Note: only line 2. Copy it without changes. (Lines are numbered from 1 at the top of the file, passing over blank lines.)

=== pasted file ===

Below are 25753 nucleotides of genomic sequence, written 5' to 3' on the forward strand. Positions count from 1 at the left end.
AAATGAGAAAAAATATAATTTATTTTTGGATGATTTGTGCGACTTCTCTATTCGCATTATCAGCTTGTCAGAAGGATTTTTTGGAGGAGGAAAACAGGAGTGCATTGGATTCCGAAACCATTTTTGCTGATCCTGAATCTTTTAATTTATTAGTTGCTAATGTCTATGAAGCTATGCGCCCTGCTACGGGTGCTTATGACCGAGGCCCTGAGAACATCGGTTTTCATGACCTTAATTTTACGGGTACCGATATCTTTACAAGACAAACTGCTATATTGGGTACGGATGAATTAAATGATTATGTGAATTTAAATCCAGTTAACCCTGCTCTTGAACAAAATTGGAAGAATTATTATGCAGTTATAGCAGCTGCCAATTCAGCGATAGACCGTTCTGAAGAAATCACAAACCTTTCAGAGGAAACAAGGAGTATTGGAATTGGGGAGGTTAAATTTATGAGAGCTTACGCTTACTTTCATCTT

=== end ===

AAATGAGAAAAAATATAATTTATTTTTGGATGATTTGTGCGACTTCTCTATTCGCATTATCAGCTTGTCAGAAGGATTTTTTGGAGGAGGAAAACAGGAGTGCATTGGATTCCGAAACCATTTTTGCTGATCCTGAATCTTTTAATTTATTAGTTGCTAATGTCTATGAAGCTATGCGCCCTGCTACGGGTGCTTATGACCGAGGCCCTGAGAACATCGGTTTTCATGACCTTAATTTTACGGGTACCGATATCTTTACAAGACAAACTGCTATATTGGGTACGGATGAATTAAATGATTATGTGAATTTAAATCCAGTTAACCCTGCTCTTGAACAAAATTGGAAGAATTATTATGCAGTTATAGCAGCTGCCAATTCAGCGATAGACCGTTCTGAAGAAATCACAAACCTTTCAGAGGAAACAAGGAGTATTGGAATTGGGGAGGTTAAATTTATGAGAGCTTACGCTTACTTTCATCTT